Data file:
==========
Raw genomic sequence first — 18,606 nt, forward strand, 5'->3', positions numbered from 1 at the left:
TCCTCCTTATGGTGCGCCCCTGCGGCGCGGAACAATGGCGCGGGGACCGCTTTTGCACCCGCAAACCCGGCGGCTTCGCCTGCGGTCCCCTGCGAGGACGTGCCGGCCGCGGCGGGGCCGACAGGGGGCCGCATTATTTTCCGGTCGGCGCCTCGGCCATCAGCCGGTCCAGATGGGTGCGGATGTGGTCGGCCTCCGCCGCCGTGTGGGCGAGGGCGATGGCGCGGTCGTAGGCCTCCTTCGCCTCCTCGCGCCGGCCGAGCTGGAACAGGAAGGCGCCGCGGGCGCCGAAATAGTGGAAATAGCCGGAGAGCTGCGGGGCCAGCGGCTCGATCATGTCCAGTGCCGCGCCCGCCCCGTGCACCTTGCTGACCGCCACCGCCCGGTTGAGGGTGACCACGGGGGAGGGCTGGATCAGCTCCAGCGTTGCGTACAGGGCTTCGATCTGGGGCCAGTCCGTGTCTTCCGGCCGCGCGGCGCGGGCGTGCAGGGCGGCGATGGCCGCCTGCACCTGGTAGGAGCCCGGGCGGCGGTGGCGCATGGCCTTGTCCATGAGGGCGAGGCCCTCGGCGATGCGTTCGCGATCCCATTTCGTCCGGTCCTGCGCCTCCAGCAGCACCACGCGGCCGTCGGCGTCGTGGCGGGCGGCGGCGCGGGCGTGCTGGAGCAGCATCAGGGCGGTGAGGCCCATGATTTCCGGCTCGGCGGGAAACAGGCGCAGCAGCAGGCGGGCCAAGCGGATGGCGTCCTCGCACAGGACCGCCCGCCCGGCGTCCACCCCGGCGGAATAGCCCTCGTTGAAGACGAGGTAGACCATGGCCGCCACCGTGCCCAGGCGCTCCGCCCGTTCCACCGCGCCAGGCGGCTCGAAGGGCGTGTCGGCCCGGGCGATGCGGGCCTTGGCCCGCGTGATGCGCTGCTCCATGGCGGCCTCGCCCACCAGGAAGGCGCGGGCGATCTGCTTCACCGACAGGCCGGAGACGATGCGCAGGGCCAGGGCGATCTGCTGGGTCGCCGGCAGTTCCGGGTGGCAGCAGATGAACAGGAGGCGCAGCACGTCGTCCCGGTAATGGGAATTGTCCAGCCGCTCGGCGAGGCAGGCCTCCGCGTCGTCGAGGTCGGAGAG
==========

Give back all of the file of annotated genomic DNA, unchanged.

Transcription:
Raw genomic sequence first — 18,606 nt, forward strand, 5'->3', positions numbered from 1 at the left:
TCCTCCTTATGGTGCGCCCCTGCGGCGCGGAACAATGGCGCGGGGACCGCTTTTGCACCCGCAAACCCGGCGGCTTCGCCTGCGGTCCCCTGCGAGGACGTGCCGGCCGCGGCGGGGCCGACAGGGGGCCGCATTATTTTCCGGTCGGCGCCTCGGCCATCAGCCGGTCCAGATGGGTGCGGATGTGGTCGGCCTCCGCCGCCGTGTGGGCGAGGGCGATGGCGCGGTCGTAGGCCTCCTTCGCCTCCTCGCGCCGGCCGAGCTGGAACAGGAAGGCGCCGCGGGCGCCGAAATAGTGGAAATAGCCGGAGAGCTGCGGGGCCAGCGGCTCGATCATGTCCAGTGCCGCGCCCGCCCCGTGCACCTTGCTGACCGCCACCGCCCGGTTGAGGGTGACCACGGGGGAGGGCTGGATCAGCTCCAGCGTTGCGTACAGGGCTTCGATCTGGGGCCAGTCCGTGTCTTCCGGCCGCGCGGCGCGGGCGTGCAGGGCGGCGATGGCCGCCTGCACCTGGTAGGAGCCCGGGCGGCGGTGGCGCATGGCCTTGTCCATGAGGGCGAGGCCCTCGGCGATGCGTTCGCGATCCCATTTCGTCCGGTCCTGCGCCTCCAGCAGCACCACGCGGCCGTCGGCGTCGTGGCGGGCGGCGGCGCGGGCGTGCTGGAGCAGCATCAGGGCGGTGAGGCCCATGATTTCCGGCTCGGCGGGAAACAGGCGCAGCAGCAGGCGGGCCAAGCGGATGGCGTCCTCGCACAGGACCGCCCGCCCGGCGTCCACCCCGGCGGAATAGCCCTCGTTGAAGACGAGGTAGACCATGGCCGCCACCGTGCCCAGGCGCTCCGCCCGTTCCACCGCGCCAGGCGGCTCGAAGGGCGTGTCGGCCCGGGCGATGCGGGCCTTGGCCCGCGTGATGCGCTGCTCCATGGCGGCCTCGCCCACCAGGAAGGCGCGGGCGATCTGCTTCACCGACAGGCCGGAGACGATGCGCAGGGCCAGGGCGATCTGCTGGGTCGCCGGCAGTTCCGGGTGGCAGCAGATGAACAGGAGGCGCAGCACGTCGTCCCGGTAATGGGAATTGTCCAGCCGCTCGGCGAGGCAGGCCTCCGCGTCGTCGAGGTCGGAGAG